In the next few weeks we will be taking a closer look at Canada’s Basic Bikes. First things first is a walk thru of the frames they produced. Instead of just posting every frame that they made we touched on the changes to the frames thru the years. We will be posting a massive photo gallery and full length interview thru the next few weeks. If you have any stories or rode any of the parts we would love to hear from you in the comments thru this series.
1990/91 // The Canadian Mod Front Brakes:
This idea actually predates Basic bikes. The Bike Doctor was a shop in Saskatoon that would charge the riders to weld on mounts so they could use Shimano cantilever brakes. Greg Axford came up with the idea to drill the hole in the fork sideways so that the cable could feed thru easier. The brakes worked the same way a pair of Bully Power forks would but a lot more effective. The introduction of the cantilever brake was a stepping stone between the Hutch roller cam brakes to the 990’s we use now on forks.
1993 // Basic Big City Bastard:
The first run of Basic’s were the Small Town Hicks & Big City Bastards. These were originally built for Standard by Gardner. I don’t know exactly why Standard didn’t except the frames. The two stories that seem the most prevalent are that Standard denied a batch of frames due to the fact that they were welded a little crooked and had some blemishes. Or that Standard didn’t have the money to pay for a batch of frames early on due to an addiction to Ford Mustangs. Either way a batch of frames, spare tubing and material ended up in the hands of Cecil Milligan and Darcy Saccucci. The first run of bikes was under 150 frames.
The names Big City Bastard & Small Town Hicks came from two Canadian’s: John Stewart who lived in Winnipeg and John Sutton who lived outside the city. They just ripped on each other all the time and thats how the names came about.
1995 // 2nd Gen Basic Big City Bastard:
The second generation Basics were the start of the bikes being made in Canada. They still were using some of the tubing from the Standards like the gussets, & other pieces they had laying around from the purchase from Gardner. The top tube on these were brand new and a big step to making the bikes look different than a Standard. After that the only real change on these was beefing up the brake mounts to keep up with the heavy braking that was needed at this time since mini ramp riding was so popular.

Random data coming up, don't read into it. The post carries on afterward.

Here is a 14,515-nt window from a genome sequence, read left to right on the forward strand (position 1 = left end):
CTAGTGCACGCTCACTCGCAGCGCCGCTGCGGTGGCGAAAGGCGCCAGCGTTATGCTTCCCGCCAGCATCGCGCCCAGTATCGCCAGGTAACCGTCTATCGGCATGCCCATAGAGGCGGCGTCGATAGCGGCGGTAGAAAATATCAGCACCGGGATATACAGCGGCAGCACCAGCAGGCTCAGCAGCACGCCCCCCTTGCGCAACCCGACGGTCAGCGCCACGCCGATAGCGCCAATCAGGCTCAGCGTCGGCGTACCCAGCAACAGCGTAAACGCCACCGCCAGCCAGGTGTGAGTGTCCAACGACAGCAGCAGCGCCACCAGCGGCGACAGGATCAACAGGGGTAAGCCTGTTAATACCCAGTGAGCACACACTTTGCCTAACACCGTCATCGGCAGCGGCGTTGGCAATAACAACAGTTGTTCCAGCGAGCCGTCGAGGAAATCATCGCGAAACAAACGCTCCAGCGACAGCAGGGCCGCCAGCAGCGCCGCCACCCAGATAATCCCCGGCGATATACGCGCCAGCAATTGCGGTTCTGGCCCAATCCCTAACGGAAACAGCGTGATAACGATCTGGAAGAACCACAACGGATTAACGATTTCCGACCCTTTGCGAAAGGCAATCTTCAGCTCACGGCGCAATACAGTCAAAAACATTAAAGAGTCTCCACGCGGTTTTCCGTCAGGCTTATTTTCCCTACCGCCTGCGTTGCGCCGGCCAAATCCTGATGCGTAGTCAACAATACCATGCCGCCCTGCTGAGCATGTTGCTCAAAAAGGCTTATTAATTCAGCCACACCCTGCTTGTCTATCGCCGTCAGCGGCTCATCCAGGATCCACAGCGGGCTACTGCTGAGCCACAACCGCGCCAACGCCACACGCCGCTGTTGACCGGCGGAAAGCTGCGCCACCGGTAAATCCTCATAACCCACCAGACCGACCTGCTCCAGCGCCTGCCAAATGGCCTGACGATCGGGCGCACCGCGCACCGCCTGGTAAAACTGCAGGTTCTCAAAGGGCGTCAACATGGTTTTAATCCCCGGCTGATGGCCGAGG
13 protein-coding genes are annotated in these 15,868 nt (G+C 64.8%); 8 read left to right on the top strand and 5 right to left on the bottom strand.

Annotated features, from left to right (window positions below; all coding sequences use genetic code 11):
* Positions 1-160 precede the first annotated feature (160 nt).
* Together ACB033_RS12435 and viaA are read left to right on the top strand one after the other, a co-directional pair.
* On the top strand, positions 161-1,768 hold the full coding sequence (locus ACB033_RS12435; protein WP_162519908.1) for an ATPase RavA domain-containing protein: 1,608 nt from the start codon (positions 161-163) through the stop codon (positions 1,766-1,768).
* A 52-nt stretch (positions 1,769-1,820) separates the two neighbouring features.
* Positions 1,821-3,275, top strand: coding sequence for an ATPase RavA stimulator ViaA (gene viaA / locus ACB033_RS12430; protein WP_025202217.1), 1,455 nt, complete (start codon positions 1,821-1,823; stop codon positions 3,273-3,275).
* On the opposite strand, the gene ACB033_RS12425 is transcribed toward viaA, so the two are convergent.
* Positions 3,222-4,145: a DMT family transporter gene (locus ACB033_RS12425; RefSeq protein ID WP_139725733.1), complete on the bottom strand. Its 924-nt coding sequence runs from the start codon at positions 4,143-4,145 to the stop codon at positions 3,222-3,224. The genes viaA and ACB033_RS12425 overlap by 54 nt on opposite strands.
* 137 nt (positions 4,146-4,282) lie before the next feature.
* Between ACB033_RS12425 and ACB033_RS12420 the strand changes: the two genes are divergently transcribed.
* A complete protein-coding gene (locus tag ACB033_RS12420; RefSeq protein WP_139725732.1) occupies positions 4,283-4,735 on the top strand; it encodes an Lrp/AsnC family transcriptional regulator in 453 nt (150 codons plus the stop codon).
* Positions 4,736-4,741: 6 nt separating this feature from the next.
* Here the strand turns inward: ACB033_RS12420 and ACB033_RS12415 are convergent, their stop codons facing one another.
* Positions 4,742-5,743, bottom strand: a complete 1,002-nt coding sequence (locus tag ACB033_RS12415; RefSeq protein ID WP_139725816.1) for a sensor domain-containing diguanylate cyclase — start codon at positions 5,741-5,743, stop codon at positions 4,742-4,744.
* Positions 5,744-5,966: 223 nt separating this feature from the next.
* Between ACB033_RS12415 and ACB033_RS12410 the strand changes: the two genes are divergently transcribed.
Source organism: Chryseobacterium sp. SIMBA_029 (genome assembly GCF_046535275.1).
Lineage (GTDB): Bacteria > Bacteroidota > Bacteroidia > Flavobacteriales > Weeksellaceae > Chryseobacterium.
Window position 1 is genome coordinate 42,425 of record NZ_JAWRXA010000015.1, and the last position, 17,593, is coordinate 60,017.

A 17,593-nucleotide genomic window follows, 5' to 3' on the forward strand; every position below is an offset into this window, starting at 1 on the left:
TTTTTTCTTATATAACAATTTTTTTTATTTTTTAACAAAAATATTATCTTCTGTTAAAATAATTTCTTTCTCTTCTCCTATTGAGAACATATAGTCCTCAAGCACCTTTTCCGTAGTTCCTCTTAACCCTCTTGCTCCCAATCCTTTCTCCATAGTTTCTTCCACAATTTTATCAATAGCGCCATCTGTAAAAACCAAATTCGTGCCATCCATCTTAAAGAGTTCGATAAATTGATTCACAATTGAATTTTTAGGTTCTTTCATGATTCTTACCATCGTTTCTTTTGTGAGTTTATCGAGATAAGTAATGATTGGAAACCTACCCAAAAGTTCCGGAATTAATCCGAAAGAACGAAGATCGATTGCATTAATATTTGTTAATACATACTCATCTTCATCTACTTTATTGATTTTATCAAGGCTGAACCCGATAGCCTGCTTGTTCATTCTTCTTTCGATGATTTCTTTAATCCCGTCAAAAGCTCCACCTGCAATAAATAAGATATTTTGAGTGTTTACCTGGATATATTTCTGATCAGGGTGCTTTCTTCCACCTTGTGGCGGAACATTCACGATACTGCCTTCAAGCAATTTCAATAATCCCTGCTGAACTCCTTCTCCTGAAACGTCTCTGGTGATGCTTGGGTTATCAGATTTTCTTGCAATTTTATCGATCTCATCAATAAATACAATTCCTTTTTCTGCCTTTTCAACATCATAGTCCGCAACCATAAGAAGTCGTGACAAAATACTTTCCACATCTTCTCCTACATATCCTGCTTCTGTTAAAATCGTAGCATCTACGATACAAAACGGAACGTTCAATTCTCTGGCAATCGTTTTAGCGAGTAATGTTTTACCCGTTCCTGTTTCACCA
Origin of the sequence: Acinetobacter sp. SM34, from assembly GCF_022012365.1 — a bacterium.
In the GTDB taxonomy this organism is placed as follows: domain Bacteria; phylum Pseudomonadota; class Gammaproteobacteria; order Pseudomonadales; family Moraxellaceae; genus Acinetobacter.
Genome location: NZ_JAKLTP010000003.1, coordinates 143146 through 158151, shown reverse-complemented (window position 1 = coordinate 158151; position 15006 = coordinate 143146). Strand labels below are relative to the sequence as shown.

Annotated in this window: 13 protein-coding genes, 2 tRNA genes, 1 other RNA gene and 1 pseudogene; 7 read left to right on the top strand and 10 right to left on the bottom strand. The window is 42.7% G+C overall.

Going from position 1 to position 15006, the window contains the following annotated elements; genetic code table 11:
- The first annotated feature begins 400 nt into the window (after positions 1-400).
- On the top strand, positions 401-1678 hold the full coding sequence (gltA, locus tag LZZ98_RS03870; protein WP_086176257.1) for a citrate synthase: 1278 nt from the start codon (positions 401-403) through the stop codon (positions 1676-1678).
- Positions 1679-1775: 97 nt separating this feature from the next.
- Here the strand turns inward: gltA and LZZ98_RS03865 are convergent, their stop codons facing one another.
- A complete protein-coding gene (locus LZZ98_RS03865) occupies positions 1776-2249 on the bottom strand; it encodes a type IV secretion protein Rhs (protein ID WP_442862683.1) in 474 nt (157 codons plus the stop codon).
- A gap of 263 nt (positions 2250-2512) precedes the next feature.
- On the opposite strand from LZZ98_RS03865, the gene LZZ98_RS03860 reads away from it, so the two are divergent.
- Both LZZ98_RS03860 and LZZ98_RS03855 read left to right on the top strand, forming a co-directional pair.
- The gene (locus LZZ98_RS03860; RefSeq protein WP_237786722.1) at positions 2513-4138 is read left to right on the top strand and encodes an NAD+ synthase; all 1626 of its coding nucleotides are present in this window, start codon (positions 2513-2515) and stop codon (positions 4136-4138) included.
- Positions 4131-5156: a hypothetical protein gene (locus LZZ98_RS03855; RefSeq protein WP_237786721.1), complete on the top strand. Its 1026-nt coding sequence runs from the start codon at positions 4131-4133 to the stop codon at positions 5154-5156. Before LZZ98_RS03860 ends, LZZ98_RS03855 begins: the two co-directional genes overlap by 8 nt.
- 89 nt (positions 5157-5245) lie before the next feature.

The original gussets from the early Standards purchased.
Oversized brake mounts to handle the heavy brake stress of the day.
Open ended seat and chainstays.
1995 // 1st Gen Basic Sluggo.
As the 90’s hit the half way point freestyle frames were starting to lose the traditional platform and started heading towards a sleeker look and longer frames. The Sluggo was Basic’s answer to the change. I was always convinced that this was supposed to be Dave Osato’s signature frame but Cecil corrected me on this. There were only 3 made this year and Osato was riding one of them at the OKC BS comp when he entered pro and preceded to win it all that day!
Cecil looking at the blueprints for the first Sluggo design.
A closer look at the frame while talking about how the guys at Basic still kept their signature look on the frames while having to start phasing out the standing platforms.
1996 // Basic Streetfighter
The Basic Streetfighter frames were actually made by Greg Allport under the name 18 Wheeler. He made about 20 of them and ended up selling 16 of them to Dom Mach who changed the name to Dark Cycles. Dom ended up only selling one of the bikes so Basic bought the rest and restickered them as the Streetfighter frame and let Dave Thom go to work on it. Rick Jasinski (Pictured above) was one of the only photos we could find of someone riding the frame. This might be one of rarest Basic’s to find. So hard in fact neither Cecil or Darcy have one.
1997 // 3rd Gen Basic Small Town Hick:
By the time the 3rd generation frames started rolling out the guys at Basic had almost used up all the original tubing they had gotten from Gardner. The new frames now came with a wishbone and had moved on to closing the ends on their Chainstays.
Open ended seat stays and closed chainstays.
1997 // Production Basic Sluggo
Not too many changes from the prototype Sluggo frame that had been floating around for a few years. 1 1/8″ headtube and closed seat and chainstays helped make this a popular bike around Canada and the Northwest part of the States.
Seat and Chain stays closed.
1998 // 1st gen Aura frame // (Andrew Faris signature frame)
Basic decided to replace the Small Town Hick this year with the Aura. Andrew Faris had turned the flatland scene upside down and received the first signature frame thru Basic.
New plate gusset replacing the old Standard style gusset now became the signature look for Basic entering the end of the 90’s. I remember thinking the plate Gussets looked so good at the time.
1998 // 2nd gen Aura frame
As orders came in for the newer updated version of the Aura, Basic took their production to Taiwan for samples of the new frame. The company was coming to a crossroad at the time and Cecil was hoping with this move they could keep up with all the demand for this frame especially in Japan. Unfortunately that didn’t happen as the company closed its doors shortly after receiving this prototype.
Bent downtube for more foot clearance.
Bullet tip chain and seatstays.
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